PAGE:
Student-to-Student AP Computer Science Advice

June 17, 2010 at 8:32 am 4 comments

Hélène Martin asked her outgoing AP CS class to give advice to the next class, and they came up with a terrific list.  Here’s only the first one, my favorite — especially the interaction between “tenets” #1 and #5.

The Five Tenets of Programming1. If you feel like you’re falling behind, ask for help, if not from Ms. Martin, then from other students.  You’ll save yourself hours of frustration.2. Don’t be afraid to try your own thing if you get the chance, even if you think it’s beyond your level.  You’ll learn faster if you’re interested in the project.3. Temp variables are awesome.  So are ArrayLists.4. Don’t let the sometimes snooty programming club people argue with you — by the end of the year, you’ll probably know more.5. And NEVER tell yourself you’re bad at coding.  EVER.  This just leads to failure.  See tenant 1.

via AP Computer Science Advice | Hélène Martin.

Entry filed under: Uncategorized. Tags: , .

Studying Engineering before they can spell it How important is a “useful” language for non-majors?

4 Comments Add your own

  • 1. Greg Wilson  |  June 17, 2010 at 11:47 am

    I presume that should be “tenets”, not “tenants”? 🙂

    Reply
  • 2. Hélène Martin  |  June 17, 2010 at 3:24 pm

    Thanks for posting, Mark, and for the spelling fix, Greg! I copied everyone’s verbatim and didn’t notice the spelling slip. Whoops. To be fair, it was extra credit on a quiz, so they were going fast! I’m going to silently change it on my blog to protect the innocent.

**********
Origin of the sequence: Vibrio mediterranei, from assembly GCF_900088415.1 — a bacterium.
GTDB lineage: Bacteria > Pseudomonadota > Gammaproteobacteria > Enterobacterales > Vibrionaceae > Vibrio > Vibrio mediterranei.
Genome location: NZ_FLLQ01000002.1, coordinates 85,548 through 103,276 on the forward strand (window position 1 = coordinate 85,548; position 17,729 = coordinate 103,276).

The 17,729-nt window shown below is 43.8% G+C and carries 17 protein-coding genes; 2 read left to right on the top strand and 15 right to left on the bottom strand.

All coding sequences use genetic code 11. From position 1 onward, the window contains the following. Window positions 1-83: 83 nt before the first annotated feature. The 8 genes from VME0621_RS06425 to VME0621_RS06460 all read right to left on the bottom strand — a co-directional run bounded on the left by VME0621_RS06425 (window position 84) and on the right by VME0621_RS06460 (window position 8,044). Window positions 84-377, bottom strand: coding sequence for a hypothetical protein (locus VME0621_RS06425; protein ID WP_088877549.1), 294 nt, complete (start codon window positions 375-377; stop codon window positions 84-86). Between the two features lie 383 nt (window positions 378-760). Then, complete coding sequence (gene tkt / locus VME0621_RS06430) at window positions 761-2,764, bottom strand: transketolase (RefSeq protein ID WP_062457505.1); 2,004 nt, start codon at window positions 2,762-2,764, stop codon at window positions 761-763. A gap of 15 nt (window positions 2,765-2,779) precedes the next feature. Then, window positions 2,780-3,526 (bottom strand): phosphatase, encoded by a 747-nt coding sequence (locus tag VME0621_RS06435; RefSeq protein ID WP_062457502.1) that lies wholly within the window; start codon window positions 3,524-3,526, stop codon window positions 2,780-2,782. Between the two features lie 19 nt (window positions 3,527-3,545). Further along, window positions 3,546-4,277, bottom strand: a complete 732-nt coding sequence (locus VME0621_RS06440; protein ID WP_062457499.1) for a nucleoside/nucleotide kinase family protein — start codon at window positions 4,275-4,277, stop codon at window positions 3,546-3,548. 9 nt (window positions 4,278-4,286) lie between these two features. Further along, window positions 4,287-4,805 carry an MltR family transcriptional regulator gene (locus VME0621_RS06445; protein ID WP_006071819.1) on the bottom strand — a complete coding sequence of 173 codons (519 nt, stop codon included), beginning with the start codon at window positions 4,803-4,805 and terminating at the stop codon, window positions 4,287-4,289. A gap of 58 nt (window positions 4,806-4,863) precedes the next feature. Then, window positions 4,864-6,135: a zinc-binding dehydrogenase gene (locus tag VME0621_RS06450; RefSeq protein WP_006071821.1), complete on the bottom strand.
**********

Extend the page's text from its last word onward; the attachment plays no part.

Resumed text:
Reply
  • 3. Alex Rudnick  |  June 18, 2010 at 9:14 am

    😀

    Advice for the ages. Especially about ArrayLists.

    Reply
  • 4. ali0482  |  August 14, 2010 at 1:11 pm

    The Five Tenets of Programming1. If you feel like you’re falling behind, ask for help, if not from Ms. Martin, then from other students. You’ll save yourself hours of frustration.2. Don’t be afraid to try your own thing if you get the chance, even if you think it’s beyond your level. You’ll learn faster if you’re interested in the project.3.

    Reply

Leave a Reply

Fill in your details below or click an icon to log in:

WordPress.com Logo

You are commenting using your WordPress.com account. Log Out /  Change )

Google photo

You are commenting using your Google account. Log Out /  Change )

Twitter picture

You are commenting using your Twitter account. Log Out /  Change )

Facebook photo

You are commenting using your Facebook account. Log Out /  Change )

Connecting to %s

This site uses Akismet to reduce spam. Learn how your comment data is processed.

Trackback this post  |  Subscribe to the comments via RSS Feed


Enter your email address to follow this blog and receive notifications of new posts by email.

Join 9,004 other followers

Feeds

Recent Posts

Blog Stats

  • 1,876,342 hits
June 2010
M T W T F S S
 123456
78910111213
14151617181920
21222324252627
282930  

CS Teaching Tips


%d bloggers like this: